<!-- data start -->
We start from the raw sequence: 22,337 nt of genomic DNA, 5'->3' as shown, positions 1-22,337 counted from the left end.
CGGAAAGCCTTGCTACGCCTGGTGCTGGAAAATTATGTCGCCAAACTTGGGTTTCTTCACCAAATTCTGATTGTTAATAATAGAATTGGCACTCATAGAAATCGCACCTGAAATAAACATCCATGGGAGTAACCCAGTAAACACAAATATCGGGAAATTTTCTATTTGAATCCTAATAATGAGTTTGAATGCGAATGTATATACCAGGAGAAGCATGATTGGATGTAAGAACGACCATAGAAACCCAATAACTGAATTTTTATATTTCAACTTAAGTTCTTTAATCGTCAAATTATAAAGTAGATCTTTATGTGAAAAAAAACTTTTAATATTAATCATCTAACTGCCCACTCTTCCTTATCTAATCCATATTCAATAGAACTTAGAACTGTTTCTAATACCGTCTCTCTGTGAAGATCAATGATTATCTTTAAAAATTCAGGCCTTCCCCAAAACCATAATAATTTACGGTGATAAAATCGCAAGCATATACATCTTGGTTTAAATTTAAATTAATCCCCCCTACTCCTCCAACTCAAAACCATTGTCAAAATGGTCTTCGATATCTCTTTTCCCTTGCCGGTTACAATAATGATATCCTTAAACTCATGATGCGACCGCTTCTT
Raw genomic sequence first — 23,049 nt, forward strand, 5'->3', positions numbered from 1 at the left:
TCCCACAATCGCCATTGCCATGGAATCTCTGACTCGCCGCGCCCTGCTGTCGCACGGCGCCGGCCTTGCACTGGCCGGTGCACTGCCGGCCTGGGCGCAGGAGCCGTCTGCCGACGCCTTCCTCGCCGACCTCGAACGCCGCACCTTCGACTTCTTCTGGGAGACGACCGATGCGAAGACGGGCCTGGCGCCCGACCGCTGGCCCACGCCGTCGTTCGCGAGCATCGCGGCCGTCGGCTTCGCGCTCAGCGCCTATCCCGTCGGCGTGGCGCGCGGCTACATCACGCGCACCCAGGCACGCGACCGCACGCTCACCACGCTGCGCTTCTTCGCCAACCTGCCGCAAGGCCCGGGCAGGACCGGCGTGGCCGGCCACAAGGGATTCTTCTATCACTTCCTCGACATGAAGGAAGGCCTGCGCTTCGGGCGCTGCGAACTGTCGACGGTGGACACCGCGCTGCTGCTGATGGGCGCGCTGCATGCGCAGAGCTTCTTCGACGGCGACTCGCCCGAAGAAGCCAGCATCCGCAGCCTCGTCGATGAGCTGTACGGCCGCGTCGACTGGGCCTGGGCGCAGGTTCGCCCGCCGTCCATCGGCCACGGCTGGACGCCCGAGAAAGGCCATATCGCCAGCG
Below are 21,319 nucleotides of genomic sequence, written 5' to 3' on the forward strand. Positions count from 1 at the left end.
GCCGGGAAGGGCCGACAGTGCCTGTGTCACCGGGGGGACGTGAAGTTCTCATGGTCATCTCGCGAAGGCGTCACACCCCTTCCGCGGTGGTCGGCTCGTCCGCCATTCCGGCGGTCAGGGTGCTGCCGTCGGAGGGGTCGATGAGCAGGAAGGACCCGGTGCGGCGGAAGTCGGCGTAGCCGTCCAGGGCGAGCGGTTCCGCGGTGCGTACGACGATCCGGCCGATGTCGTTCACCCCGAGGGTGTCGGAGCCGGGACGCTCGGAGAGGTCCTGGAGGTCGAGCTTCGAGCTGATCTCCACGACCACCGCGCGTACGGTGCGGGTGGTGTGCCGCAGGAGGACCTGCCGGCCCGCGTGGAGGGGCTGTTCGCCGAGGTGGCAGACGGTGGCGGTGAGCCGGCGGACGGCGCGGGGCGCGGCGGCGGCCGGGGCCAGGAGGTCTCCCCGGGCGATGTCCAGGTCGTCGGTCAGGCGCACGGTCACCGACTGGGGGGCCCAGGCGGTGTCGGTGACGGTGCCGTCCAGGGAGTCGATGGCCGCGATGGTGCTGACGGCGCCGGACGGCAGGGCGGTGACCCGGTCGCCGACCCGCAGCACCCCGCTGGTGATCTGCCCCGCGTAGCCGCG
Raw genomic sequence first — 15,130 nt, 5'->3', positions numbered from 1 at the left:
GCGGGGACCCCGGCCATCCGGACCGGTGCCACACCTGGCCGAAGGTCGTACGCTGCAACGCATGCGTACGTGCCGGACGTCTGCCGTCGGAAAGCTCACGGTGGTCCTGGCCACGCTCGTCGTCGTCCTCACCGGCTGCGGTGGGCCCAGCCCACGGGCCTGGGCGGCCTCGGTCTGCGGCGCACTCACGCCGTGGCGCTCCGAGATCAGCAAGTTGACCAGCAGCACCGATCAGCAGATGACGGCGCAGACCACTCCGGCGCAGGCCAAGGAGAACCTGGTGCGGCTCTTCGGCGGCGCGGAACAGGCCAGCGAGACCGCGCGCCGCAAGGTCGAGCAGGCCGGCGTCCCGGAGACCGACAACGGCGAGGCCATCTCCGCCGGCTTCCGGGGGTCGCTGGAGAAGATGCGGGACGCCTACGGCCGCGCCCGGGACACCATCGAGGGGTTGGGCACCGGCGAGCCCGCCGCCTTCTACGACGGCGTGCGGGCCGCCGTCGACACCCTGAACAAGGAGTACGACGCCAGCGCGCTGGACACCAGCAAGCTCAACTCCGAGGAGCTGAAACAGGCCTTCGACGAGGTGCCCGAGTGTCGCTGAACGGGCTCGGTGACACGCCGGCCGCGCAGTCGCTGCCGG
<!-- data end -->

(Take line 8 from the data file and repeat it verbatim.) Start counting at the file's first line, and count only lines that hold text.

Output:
GCGGGGACCCCGGCCATCCGGACCGGTGCCACACCTGGCCGAAGGTCGTACGCTGCAACGCATGCGTACGTGCCGGACGTCTGCCGTCGGAAAGCTCACGGTGGTCCTGGCCACGCTCGTCGTCGTCCTCACCGGCTGCGGTGGGCCCAGCCCACGGGCCTGGGCGGCCTCGGTCTGCGGCGCACTCACGCCGTGGCGCTCCGAGATCAGCAAGTTGACCAGCAGCACCGATCAGCAGATGACGGCGCAGACCACTCCGGCGCAGGCCAAGGAGAACCTGGTGCGGCTCTTCGGCGGCGCGGAACAGGCCAGCGAGACCGCGCGCCGCAAGGTCGAGCAGGCCGGCGTCCCGGAGACCGACAACGGCGAGGCCATCTCCGCCGGCTTCCGGGGGTCGCTGGAGAAGATGCGGGACGCCTACGGCCGCGCCCGGGACACCATCGAGGGGTTGGGCACCGGCGAGCCCGCCGCCTTCTACGACGGCGTGCGGGCCGCCGTCGACACCCTGAACAAGGAGTACGACGCCAGCGCGCTGGACACCAGCAAGCTCAACTCCGAGGAGCTGAAACAGGCCTTCGACGAGGTGCCCGAGTGTCGCTGAACGGGCTCGGTGACACGCCGGCCGCGCAGTCGCTGCCGG